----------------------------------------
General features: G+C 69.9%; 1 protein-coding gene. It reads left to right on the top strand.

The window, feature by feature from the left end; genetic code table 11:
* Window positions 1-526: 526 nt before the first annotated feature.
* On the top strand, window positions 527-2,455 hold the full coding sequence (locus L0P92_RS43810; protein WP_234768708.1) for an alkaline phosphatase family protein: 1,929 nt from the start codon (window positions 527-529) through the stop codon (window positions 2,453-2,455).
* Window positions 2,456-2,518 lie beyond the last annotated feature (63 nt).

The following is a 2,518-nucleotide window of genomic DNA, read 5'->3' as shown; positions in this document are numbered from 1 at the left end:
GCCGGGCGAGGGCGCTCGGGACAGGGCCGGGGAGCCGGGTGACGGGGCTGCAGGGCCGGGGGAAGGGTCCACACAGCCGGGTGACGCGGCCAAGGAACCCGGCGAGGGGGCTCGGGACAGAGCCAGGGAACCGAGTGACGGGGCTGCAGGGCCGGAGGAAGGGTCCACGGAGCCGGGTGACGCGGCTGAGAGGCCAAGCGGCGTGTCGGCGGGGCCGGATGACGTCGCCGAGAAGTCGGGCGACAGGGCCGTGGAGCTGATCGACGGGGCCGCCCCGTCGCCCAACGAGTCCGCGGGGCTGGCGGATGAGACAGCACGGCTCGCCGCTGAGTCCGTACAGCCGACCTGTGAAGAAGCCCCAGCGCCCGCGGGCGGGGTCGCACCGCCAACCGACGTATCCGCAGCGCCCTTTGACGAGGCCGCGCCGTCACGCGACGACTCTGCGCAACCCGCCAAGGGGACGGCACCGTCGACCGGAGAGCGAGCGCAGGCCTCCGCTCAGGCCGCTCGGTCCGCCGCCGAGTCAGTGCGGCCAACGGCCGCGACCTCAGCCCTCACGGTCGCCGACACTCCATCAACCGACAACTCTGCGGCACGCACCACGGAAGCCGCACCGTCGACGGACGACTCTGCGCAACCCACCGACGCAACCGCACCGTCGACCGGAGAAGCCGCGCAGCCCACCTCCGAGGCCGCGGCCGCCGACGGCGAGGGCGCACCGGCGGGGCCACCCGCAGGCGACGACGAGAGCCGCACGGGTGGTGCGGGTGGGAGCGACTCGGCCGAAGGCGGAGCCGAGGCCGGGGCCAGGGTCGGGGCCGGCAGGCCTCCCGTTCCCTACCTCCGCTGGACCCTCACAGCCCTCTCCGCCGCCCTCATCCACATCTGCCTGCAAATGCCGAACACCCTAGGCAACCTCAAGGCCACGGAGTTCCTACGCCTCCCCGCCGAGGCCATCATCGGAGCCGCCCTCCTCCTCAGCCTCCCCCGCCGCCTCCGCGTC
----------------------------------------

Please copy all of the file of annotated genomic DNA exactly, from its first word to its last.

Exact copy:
General features: G+C 69.9%; 1 protein-coding gene. It reads left to right on the top strand.

The window, feature by feature from the left end; genetic code table 11:
* Window positions 1-526: 526 nt before the first annotated feature.
* On the top strand, window positions 527-2,455 hold the full coding sequence (locus L0P92_RS43810; protein WP_234768708.1) for an alkaline phosphatase family protein: 1,929 nt from the start codon (window positions 527-529) through the stop codon (window positions 2,453-2,455).
* Window positions 2,456-2,518 lie beyond the last annotated feature (63 nt).

The following is a 2,518-nucleotide window of genomic DNA, read 5'->3' as shown; positions in this document are numbered from 1 at the left end:
GCCGGGCGAGGGCGCTCGGGACAGGGCCGGGGAGCCGGGTGACGGGGCTGCAGGGCCGGGGGAAGGGTCCACACAGCCGGGTGACGCGGCCAAGGAACCCGGCGAGGGGGCTCGGGACAGAGCCAGGGAACCGAGTGACGGGGCTGCAGGGCCGGAGGAAGGGTCCACGGAGCCGGGTGACGCGGCTGAGAGGCCAAGCGGCGTGTCGGCGGGGCCGGATGACGTCGCCGAGAAGTCGGGCGACAGGGCCGTGGAGCTGATCGACGGGGCCGCCCCGTCGCCCAACGAGTCCGCGGGGCTGGCGGATGAGACAGCACGGCTCGCCGCTGAGTCCGTACAGCCGACCTGTGAAGAAGCCCCAGCGCCCGCGGGCGGGGTCGCACCGCCAACCGACGTATCCGCAGCGCCCTTTGACGAGGCCGCGCCGTCACGCGACGACTCTGCGCAACCCGCCAAGGGGACGGCACCGTCGACCGGAGAGCGAGCGCAGGCCTCCGCTCAGGCCGCTCGGTCCGCCGCCGAGTCAGTGCGGCCAACGGCCGCGACCTCAGCCCTCACGGTCGCCGACACTCCATCAACCGACAACTCTGCGGCACGCACCACGGAAGCCGCACCGTCGACGGACGACTCTGCGCAACCCACCGACGCAACCGCACCGTCGACCGGAGAAGCCGCGCAGCCCACCTCCGAGGCCGCGGCCGCCGACGGCGAGGGCGCACCGGCGGGGCCACCCGCAGGCGACGACGAGAGCCGCACGGGTGGTGCGGGTGGGAGCGACTCGGCCGAAGGCGGAGCCGAGGCCGGGGCCAGGGTCGGGGCCGGCAGGCCTCCCGTTCCCTACCTCCGCTGGACCCTCACAGCCCTCTCCGCCGCCCTCATCCACATCTGCCTGCAAATGCCGAACACCCTAGGCAACCTCAAGGCCACGGAGTTCCTACGCCTCCCCGCCGAGGCCATCATCGGAGCCGCCCTCCTCCTCAGCCTCCCCCGCCGCCTCCGCGTC